Racial dynamics also come into play, as unions in the global north have not always been welcoming places for ethnic minority and migrant workers. Questions of whose voice matters in the workplace are therefore important, as existing racialised lines of inequality can be exacerbated in a transition phase. An ethnic minority and migrant workforce, who can be undermined and overexploited on the best of days, can bear the brunt of cuts to workforces and be undermined when bargaining for their rights. It is therefore important that these processes empower as many voices as possible — and that restricted timelines do not mean that those with the most privilege retain those privileges, while those in the margins bear the cost of a transition.
This issue occurs on a global scale, as exploitative practices and ‘race to the bottom’ approaches have often meant that better workers’ rights and cleaner production processes in the global North can come at the expense of communities in the global South. It is important to ensure that these phase-outs do not relocate environmental pollution, bad labour practices and extractivism to other parts of the world, and that the practices enabling such exploitation are recognised, rather than explained away by ‘market demand.’
Finally, issues of intergenerational justice, animals and biodiversity are part of this transition. How can future generations also be accounted for in these processes? Ideas of stewardship and dominion over environmental goods and services are often at the heart of the processes of extraction. This is also part of a system that we need to transition away from – so perhaps a cultural and philosophical just transition is also needed.
These are some of the issues we grappled with at the launch event – recognising that there are no easy or uniform answers. We will continue to work on them day by day, but for now, here is a reading list, courtesy of event participants, to provide us all with a good launch point!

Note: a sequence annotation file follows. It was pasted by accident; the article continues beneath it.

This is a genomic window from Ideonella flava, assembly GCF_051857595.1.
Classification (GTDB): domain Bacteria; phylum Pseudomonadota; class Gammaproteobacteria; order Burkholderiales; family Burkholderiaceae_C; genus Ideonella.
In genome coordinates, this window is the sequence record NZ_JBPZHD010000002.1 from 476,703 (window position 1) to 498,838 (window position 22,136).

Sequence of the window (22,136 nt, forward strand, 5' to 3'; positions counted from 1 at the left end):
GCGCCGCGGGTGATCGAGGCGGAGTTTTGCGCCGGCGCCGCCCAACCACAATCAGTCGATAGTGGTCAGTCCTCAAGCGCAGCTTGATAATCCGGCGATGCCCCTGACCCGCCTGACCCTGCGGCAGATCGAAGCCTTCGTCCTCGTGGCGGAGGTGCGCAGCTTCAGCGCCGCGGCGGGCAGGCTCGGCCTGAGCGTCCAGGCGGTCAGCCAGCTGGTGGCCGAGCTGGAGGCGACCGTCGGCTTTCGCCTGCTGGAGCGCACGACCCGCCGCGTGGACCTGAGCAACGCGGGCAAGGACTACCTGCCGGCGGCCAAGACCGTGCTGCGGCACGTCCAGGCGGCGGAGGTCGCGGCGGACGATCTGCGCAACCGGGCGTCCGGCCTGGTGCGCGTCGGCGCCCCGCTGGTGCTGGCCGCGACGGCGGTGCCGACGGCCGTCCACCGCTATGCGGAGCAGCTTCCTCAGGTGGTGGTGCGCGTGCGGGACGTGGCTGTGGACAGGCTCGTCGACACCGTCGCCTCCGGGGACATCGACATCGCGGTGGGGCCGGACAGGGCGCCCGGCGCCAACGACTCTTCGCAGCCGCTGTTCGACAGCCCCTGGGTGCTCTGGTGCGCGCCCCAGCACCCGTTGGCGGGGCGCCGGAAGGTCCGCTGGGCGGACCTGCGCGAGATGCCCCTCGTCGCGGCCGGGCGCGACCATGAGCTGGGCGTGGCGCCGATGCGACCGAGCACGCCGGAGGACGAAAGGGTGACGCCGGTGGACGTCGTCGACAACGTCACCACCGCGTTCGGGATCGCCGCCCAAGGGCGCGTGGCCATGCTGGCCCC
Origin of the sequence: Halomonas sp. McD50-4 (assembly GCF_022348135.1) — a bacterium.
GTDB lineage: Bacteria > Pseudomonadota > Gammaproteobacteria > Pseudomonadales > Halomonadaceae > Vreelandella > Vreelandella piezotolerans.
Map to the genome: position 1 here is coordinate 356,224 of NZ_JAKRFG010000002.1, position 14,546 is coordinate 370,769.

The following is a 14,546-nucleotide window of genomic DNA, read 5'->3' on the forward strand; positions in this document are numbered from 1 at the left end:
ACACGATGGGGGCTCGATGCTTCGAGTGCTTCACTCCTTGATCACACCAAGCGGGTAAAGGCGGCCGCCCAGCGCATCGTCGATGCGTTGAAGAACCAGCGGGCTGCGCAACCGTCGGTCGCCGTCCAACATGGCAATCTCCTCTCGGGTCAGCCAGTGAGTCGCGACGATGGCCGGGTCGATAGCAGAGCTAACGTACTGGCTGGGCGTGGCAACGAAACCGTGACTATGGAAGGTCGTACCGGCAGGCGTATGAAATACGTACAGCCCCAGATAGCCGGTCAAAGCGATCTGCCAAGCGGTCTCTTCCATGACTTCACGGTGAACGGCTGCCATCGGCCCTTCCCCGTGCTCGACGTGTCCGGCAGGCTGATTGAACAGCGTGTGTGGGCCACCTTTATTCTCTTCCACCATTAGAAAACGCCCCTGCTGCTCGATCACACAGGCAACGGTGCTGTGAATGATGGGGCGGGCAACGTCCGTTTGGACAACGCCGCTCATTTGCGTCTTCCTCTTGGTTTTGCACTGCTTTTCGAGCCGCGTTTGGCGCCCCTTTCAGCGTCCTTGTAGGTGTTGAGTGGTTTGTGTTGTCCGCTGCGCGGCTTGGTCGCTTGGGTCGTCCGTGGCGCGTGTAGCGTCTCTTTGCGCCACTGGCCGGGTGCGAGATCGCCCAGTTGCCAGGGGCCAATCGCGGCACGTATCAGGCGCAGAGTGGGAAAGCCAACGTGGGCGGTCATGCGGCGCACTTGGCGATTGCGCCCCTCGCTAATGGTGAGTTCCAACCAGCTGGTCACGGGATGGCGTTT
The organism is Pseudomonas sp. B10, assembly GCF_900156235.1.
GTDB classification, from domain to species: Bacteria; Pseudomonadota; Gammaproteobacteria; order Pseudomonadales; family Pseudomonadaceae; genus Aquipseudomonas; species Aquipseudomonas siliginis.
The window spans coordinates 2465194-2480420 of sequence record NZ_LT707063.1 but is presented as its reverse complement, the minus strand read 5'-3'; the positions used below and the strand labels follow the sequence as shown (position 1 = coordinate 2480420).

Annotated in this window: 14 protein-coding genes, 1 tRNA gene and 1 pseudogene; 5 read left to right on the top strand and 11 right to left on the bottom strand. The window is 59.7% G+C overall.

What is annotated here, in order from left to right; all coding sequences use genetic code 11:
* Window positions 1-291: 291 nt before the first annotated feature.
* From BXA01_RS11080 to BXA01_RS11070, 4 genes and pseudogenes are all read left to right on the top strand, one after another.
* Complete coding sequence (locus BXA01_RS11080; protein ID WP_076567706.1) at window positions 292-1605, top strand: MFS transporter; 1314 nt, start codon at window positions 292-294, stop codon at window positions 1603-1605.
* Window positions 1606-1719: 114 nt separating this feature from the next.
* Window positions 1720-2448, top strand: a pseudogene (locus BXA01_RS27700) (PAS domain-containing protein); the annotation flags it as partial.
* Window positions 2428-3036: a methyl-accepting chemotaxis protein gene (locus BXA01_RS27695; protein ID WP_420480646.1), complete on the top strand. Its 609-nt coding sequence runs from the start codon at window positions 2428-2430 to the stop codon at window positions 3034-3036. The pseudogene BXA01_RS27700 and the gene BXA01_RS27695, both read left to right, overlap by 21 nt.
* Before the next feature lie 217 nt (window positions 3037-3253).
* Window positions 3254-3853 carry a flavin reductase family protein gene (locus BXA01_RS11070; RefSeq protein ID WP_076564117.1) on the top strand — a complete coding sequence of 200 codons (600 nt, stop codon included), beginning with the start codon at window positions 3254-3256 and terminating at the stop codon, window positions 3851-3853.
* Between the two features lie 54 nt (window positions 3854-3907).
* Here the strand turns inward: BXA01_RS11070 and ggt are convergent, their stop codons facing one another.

Agulhas’ festive reading list on just transition:
- “Just Transitions for All: Business, Human Rights, and Climate Action” IHRB, (November 2020)
- Why I’m talking to white trade unionists about racism, Stephen Ashe (2020)
- Working towards a climate neutral Europe: Jobs and skills in a changing world, UK: CLG Europe, University of Cambridge Institute for Sustainability Leadership (CISL). (2020)
- A Blueprint for a Green Future – report on a green recovery from COVID-19 by the Cambridge Zero Policy Forum. (2020)
- Transition Minerals Tracker: work on tracking the human rights implications of the mineral boom powering the transition to a low-carbon economy, latest update May 2020
- Lessons for a successful transition to a low carbon economy: a summary for policymakers, Catherine Cameron and Lucy Stone, 2018
- Emergent Strategy: Shaping Change, Changing Worlds, Adrienne Maree Brown (2017).
- “Climate Justice Is Racial Justice Is Gender Justice”, Yes Magazine’s Just Transition issue – in particular, Bill McKibben & Jacqueline Patterson in conversation, (2017)
- Working Towards Transformative Change and Climate Justice for All, UNRISD’s Just Transition Research Collaborative (Phase III)
- Economic growth potential of more circular economies, prepared by Peter Mitchell, Head of Economics, WRAP and Keith James, Special Adviser on Environmental Research, WRAP, 2015, Banbury